My Way Or The High-Way: Eco Cannabis Car

My Way Or The High-Way: Eco Cannabis Car


BRUCE DIETZEN: When I actually started to take a look at the numbers, at just how green
the car was, it was amazing to me. That’s when I was convinced I have to make this car
out of cannabis. BRUCE DIETZEN: You probably think that looks like a regular fiberglass car or even a steel
car just looking at it. When you go up and touch it and knock on it, you’ll go “Wow,
that’s fiberglass!” but actually it’s not fiberglass. We used about, typically about
three ply’s of woven hemp, and that made it rigid enough to keep its shape. COMM: Built by Bruce Dietzen, this stunning sports car is made from around 100lbs of hemp.
As well as being a lot lighter than fiberglass or steel, the unusual material has another
impressive quality. BRUCE DIETZEN: It’s 10 times more dent resistant than steel, I’m gonna do that right now! COMM: Although this prototype is built on a Mazda chassis, Bruce hopes that if the car
gets to production, that too will be made from hemp. He took his inspiration from Henry
Ford, the great pioneer of affordable motoring, who was said to have experimented with hemp
as both a material and a fuel in the 1940s. BRUCE DIETZEN: Not everyone is familiar with Henry Ford’s cannabis car. It was made not
only out of cannabis, but also used soy for the resin and it also used flacks and some
other things, weed straws etc. The most interesting aspect of that car is that it used both cannabis
for the strength in the body and then he also used cannabis remnants, he would make that
into a fuel. His car incredibly was about 3 times greener than today’s electric vehicles
because of how it was made and then how it was fuelled. COMM: Bruce estimates that building the car cost him around $200,000 in cash and a further
$200,000 in lost earnings. But he hopes his project will help him spread his environmental
message. BRUCE DIETZEN: It sets an example and it lets people know that we can make everything out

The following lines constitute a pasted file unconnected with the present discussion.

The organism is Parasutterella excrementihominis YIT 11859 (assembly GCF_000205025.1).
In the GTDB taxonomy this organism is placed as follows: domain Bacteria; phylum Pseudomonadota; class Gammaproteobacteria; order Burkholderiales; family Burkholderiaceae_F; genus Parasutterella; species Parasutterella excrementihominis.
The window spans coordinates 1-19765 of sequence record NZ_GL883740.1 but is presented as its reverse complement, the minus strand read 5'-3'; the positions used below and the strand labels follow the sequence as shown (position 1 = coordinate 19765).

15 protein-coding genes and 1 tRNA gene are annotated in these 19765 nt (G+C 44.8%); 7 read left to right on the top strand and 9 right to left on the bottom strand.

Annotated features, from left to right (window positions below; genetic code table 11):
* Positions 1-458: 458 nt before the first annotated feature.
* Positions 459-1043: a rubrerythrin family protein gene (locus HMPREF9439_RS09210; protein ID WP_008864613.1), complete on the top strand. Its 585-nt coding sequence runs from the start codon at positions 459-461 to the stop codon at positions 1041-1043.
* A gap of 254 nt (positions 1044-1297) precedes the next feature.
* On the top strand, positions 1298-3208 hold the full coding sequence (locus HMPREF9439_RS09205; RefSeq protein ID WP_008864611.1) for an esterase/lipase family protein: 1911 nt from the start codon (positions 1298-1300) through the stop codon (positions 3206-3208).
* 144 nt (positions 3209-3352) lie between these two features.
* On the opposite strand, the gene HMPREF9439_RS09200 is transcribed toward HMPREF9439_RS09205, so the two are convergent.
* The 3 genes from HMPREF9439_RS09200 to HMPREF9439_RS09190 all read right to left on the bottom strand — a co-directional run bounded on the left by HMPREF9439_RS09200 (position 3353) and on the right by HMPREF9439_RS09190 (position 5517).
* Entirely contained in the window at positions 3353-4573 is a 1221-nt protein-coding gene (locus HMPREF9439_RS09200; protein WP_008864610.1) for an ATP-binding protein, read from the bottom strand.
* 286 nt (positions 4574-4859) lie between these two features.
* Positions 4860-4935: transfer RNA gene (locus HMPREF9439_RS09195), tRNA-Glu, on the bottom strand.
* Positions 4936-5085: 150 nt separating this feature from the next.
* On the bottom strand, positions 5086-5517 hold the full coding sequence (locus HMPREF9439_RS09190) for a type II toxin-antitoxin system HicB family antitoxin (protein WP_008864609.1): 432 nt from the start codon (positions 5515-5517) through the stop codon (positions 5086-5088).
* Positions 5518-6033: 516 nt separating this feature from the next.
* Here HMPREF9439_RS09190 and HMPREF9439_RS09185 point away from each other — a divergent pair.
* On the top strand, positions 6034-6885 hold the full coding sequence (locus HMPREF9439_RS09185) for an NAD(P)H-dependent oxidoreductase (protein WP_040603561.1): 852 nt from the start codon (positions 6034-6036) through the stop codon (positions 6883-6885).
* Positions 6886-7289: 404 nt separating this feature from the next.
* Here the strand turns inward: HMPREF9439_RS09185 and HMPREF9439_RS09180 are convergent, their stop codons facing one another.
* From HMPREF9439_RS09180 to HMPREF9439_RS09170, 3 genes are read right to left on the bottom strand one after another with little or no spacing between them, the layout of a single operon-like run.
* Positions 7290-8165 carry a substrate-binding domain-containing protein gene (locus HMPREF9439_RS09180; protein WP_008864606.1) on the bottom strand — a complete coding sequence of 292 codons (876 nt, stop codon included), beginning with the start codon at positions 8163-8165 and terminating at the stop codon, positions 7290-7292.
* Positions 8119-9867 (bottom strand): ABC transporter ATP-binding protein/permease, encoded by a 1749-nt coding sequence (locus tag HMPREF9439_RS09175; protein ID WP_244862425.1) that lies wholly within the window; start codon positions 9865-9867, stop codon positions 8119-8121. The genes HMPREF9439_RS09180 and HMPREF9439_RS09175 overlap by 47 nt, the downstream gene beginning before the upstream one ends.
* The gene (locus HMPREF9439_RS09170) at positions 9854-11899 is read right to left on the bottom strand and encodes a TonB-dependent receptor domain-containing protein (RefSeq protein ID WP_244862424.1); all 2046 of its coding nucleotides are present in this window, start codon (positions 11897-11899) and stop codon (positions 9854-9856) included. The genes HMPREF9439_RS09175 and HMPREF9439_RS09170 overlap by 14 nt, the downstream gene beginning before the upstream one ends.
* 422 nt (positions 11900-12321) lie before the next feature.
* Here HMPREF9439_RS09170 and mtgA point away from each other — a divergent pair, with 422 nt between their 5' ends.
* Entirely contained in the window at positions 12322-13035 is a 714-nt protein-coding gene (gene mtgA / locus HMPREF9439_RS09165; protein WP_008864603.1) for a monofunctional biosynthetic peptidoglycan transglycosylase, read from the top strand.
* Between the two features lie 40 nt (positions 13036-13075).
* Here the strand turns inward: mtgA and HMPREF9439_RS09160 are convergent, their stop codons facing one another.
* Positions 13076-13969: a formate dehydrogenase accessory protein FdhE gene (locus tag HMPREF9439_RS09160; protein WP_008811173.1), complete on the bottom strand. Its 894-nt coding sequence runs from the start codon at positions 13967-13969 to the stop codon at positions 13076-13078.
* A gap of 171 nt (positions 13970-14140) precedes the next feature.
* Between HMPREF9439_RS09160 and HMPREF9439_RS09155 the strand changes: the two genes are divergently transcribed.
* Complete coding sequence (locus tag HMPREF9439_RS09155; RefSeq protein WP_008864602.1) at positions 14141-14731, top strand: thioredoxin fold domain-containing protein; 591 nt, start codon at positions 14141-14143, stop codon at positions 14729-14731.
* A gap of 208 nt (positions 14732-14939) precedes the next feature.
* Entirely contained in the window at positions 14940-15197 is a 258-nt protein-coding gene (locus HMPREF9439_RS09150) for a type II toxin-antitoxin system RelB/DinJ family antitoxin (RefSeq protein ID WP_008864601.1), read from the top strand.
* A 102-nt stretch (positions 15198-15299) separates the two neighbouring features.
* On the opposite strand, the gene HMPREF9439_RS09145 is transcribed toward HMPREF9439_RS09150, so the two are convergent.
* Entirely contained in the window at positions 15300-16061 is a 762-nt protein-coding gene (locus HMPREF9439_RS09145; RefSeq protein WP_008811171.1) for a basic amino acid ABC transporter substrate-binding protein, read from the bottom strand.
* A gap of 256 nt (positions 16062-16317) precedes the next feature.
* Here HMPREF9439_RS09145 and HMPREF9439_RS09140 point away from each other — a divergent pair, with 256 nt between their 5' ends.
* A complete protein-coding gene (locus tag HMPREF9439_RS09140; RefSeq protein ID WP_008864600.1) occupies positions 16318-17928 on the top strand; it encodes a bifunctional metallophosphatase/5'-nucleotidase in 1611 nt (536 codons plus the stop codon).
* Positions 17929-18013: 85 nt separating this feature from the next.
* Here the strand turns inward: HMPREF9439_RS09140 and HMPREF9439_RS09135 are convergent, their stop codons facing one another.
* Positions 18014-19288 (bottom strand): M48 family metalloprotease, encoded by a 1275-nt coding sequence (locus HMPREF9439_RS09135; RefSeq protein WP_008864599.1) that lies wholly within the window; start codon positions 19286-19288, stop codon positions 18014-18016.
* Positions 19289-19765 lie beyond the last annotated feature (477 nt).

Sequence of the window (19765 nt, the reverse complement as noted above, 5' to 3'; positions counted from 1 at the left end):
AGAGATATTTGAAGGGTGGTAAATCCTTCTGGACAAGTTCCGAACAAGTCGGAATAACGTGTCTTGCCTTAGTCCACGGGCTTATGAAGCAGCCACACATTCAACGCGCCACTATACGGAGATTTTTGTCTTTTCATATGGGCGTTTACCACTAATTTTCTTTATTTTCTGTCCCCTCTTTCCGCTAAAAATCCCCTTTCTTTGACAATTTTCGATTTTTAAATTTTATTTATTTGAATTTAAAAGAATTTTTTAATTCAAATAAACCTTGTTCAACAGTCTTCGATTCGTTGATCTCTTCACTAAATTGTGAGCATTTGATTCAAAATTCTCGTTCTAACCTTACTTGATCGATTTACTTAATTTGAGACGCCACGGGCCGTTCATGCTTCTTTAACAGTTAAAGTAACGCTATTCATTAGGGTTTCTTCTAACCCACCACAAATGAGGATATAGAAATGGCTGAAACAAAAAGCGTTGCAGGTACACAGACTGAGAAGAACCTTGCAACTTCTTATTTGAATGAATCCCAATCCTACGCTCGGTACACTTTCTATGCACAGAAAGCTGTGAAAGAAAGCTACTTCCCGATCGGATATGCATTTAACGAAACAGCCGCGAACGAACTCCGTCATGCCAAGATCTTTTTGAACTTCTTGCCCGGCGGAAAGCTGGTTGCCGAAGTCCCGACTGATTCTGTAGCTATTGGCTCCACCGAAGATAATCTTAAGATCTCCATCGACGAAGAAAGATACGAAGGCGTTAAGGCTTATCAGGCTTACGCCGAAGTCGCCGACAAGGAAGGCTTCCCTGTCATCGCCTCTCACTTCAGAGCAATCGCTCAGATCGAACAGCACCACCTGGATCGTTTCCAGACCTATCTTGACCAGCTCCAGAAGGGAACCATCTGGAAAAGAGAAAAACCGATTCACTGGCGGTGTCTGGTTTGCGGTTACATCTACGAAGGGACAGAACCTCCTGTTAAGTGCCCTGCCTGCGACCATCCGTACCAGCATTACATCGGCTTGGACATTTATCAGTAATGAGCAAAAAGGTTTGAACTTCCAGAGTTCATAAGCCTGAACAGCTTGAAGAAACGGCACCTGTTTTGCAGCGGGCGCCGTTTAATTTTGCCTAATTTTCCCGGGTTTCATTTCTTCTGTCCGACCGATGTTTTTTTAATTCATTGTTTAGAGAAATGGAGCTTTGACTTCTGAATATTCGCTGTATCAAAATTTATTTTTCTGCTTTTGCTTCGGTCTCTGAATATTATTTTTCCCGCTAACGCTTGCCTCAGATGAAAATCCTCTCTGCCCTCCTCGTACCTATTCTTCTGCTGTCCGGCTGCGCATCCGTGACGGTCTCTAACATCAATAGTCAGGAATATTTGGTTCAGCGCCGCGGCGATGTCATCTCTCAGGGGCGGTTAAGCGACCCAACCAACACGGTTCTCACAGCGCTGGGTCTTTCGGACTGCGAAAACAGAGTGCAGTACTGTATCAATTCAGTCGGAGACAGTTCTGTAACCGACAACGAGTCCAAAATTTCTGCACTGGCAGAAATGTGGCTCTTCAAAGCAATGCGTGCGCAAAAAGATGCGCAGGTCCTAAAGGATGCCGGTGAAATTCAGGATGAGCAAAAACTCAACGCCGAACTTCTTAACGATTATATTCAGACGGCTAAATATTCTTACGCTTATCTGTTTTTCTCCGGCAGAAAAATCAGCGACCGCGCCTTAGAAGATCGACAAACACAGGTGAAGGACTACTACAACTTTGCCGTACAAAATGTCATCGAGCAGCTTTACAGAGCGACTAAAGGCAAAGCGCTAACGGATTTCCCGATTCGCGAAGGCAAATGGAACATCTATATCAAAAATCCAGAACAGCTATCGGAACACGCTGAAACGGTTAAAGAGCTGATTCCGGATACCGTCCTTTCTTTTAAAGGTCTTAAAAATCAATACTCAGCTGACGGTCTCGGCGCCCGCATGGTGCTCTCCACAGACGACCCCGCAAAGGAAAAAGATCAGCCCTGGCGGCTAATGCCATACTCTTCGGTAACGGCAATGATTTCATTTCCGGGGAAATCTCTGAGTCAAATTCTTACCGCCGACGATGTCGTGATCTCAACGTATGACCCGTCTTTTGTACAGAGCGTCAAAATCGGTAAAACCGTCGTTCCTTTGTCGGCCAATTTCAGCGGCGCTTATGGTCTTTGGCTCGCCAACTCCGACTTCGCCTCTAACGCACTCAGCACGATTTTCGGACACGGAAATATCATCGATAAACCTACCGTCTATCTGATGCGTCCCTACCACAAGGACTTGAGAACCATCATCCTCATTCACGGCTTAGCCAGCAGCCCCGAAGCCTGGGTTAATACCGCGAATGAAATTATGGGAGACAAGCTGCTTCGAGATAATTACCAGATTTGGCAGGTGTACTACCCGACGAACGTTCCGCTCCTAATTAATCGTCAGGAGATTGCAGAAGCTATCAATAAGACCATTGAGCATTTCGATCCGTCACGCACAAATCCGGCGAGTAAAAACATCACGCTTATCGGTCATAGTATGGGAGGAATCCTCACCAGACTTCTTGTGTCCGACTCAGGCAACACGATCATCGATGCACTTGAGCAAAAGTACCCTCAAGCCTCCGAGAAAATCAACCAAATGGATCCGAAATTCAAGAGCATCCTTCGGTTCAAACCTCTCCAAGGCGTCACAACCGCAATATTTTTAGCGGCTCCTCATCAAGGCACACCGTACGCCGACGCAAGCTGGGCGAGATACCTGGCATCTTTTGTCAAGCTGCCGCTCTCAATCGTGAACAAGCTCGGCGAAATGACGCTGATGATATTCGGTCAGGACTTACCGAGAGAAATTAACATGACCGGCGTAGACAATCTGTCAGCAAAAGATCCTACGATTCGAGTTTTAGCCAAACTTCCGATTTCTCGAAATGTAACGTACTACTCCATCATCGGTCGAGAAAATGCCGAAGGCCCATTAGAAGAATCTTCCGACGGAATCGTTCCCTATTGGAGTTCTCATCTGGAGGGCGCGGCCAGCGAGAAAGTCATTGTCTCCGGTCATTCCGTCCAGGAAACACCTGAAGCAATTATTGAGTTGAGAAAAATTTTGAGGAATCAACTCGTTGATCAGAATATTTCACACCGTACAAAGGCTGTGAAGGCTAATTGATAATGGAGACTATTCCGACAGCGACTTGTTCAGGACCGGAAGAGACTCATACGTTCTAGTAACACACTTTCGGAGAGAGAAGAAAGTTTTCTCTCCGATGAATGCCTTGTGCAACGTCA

of plants. That’s what Henry Ford was really out to tell everyone when he created his first
cannabis car. Man: Saw you pull up, buddy, car is amazing. Bruce Dietzen: Thank you.
Man: Amazing! This is beautiful, man. BRUCE DIETZEN: We may not be able to pull up to our local gas stations right now and
say, “Fill it up with hemp gasoline” because we have to wait for these fuel companies to
catch up and start doing the right thing. It’s really a symbolic product right now
but I think as we go into the future, we’re gonna see more and more companies realising
that what we have to do is start making things from plants, if we’re going to turn things
around and start to reverse climate change. COMM: As well as wanting to get the car to manufacture, Bruce is developing a TV show
featuring the car, which will look at all the possibilities for the use of hemp in the
future. BRUCE DIETZEN: I live in Florida. Hemp is still illegal to grow in Florida. I had to
important the woven material all the way from China because we still don’t even have facilities
that can make fabrics like, like this out of hemp, it has to come out of places like
China. What a terrible waste of opportunity, what a, we could employing all these people.
We were gonna take the car around the country and investigate these things, because if cannabis
can be used, there’s many different ways. We’ve got to accelerate the process of making
it legal across the country and start using it more and more and more for both ecological
purposes and medical purposes etc.